Business Manufacturing

Could Crowdsourcing Make Better Cars?

Co-created cars could have better cupholder designs, among other features.

Co-created cars could have better cupholder designs, among other features.

Whoever designed my car doesn’t drink coffee during their morning commute. Otherwise they’d never have put the cupholder in front of the gear stick. A driver can’t fit a cup into the holder till she shifts out of park, and if she forgets to move the cup before shifting back into park she pinches her fingers or spills the coffee.

If anyone asked, I’d also suggest a bigger glove box, a hands-free way to open the hatchback when my arms are full of groceries, and a built-in cooler for keeping fish and milk cold on the drive home from the market.

The manufacturer of my next car might actually be interested in my wish-list. According to a report out this week from consulting giant PwC, co-creation is a growing trend in the automotive industry.

PwC points to the Fiat Mio, launched in Brazil in 2010, as a co-creation project that considered more than 11,000 ideas from customers in 120 countries submitted via Facebook, Twitter, and other sources. Volkswagen’s ‘People’s Car Project’ in China reeled in more than 200,000 ideas from consumers online; three became concept cars that were introduced May 2012 Beijing Auto Show. Other car makers already embracing crowdsourced design include Local Motors, Paccar’s Peterbilt Division, and General Motors, which has put a new twist on co-creation by offering Corvette buyers the chance to build their own engines, PwC reports.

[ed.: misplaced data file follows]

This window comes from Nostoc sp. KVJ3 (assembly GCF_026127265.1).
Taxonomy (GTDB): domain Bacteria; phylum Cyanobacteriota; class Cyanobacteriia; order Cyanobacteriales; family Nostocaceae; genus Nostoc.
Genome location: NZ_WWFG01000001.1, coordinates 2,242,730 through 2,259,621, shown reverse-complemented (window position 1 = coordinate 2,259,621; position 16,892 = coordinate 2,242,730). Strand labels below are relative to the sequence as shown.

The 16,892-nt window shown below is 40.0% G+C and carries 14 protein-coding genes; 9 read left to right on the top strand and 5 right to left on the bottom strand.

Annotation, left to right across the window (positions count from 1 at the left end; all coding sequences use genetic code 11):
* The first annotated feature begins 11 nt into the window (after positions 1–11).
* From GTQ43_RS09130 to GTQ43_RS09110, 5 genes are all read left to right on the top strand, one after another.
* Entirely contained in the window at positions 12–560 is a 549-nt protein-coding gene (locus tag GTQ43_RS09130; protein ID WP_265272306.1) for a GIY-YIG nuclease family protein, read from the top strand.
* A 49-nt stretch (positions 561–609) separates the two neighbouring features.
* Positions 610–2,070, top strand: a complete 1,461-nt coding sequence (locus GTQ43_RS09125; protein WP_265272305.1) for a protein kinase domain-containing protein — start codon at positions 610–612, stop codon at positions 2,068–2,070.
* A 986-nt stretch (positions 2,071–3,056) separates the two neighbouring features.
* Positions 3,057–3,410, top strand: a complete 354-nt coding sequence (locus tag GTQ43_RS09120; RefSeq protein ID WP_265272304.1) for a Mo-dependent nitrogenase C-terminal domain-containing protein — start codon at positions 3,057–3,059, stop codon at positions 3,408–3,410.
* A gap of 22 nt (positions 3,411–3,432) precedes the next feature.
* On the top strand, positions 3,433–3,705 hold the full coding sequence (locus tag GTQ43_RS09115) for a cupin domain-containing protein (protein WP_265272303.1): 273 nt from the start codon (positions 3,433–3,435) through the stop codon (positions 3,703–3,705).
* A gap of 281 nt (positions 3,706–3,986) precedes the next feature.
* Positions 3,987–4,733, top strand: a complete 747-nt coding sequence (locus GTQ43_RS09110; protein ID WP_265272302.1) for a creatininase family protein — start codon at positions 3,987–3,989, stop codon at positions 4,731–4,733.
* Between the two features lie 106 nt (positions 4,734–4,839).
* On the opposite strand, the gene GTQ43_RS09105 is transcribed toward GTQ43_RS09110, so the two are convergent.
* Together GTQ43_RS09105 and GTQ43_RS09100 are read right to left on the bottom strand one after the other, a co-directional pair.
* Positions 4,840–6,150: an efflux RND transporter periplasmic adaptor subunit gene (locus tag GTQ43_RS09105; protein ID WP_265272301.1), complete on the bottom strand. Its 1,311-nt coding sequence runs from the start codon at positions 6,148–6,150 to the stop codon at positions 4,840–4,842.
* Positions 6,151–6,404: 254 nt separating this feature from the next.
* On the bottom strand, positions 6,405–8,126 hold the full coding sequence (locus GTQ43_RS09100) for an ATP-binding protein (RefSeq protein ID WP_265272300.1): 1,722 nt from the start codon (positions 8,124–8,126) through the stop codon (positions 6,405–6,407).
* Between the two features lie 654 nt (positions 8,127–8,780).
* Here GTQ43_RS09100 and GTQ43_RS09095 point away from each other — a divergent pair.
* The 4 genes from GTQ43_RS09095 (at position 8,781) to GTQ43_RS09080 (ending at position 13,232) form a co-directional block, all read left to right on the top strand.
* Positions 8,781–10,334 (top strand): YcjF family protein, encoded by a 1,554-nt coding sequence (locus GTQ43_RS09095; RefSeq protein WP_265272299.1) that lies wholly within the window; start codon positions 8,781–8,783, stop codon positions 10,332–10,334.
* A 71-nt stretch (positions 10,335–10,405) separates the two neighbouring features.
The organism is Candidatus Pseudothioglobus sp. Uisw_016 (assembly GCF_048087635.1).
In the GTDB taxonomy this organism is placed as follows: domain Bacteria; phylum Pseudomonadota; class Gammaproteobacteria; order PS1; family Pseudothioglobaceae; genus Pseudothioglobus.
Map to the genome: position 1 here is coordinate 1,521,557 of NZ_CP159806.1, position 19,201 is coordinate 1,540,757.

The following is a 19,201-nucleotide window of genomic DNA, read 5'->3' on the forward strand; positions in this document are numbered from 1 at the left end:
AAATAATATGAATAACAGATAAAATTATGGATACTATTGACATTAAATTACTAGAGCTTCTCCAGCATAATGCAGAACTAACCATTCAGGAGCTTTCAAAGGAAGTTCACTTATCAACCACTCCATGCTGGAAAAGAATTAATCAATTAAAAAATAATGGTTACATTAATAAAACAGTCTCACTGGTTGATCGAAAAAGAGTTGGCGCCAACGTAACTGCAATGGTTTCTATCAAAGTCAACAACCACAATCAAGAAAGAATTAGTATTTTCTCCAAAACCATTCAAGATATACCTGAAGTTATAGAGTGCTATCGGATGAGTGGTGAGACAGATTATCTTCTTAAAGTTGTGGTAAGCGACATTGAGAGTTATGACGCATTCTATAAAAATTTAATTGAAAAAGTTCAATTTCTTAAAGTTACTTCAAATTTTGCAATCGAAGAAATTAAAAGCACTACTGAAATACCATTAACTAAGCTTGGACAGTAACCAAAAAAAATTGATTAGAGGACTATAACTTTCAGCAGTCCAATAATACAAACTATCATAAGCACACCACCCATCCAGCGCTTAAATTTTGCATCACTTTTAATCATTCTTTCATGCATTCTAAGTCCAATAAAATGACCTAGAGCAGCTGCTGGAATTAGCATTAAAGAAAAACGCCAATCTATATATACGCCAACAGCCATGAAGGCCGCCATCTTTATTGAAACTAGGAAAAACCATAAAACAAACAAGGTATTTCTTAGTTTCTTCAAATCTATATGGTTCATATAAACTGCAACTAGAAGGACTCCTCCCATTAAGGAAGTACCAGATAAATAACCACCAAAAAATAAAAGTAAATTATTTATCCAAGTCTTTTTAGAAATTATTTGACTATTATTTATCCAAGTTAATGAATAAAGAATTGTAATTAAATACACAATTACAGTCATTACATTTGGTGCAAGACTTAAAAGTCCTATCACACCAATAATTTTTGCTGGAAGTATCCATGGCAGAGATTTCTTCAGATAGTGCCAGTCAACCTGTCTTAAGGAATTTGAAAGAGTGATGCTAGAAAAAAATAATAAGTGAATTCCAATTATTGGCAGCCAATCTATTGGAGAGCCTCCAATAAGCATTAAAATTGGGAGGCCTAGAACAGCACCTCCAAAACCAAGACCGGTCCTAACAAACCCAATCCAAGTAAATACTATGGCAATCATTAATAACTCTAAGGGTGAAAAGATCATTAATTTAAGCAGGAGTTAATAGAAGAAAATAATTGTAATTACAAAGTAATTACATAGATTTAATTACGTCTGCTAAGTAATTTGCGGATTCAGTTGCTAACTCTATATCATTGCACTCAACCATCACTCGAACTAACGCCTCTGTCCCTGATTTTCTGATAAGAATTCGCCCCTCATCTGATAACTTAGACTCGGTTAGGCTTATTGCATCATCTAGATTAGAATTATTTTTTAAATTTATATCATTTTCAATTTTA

PwC isn’t just talking about tapping car-buyers and drivers for input. It suggests that auto makers can benefit from crowdsourcing ideas from suppliers, dealers, partners, employees, and public sector agencies too. PwC reports:

“There is also significant opportunity to leverage the power of co-creation in areas like dealer relations, after-sales service and support, internal processes, and enhancing the company’s reputation for corporate social responsibility.”

The consulting firm predicts that the “pace of implementation will increase significantly over the next five years” and that “automakers that embrace this new level of openness and stakeholder interaction … most effectively will be well-positioned to create a sustainable leadership position for the future.”

To be sure, PwC has much to gain from manufacturers buying into the idea. Its report concludes: “PwC Management Consulting can work with your organization to explore how co-creation can propel your business to the next level in various ways.

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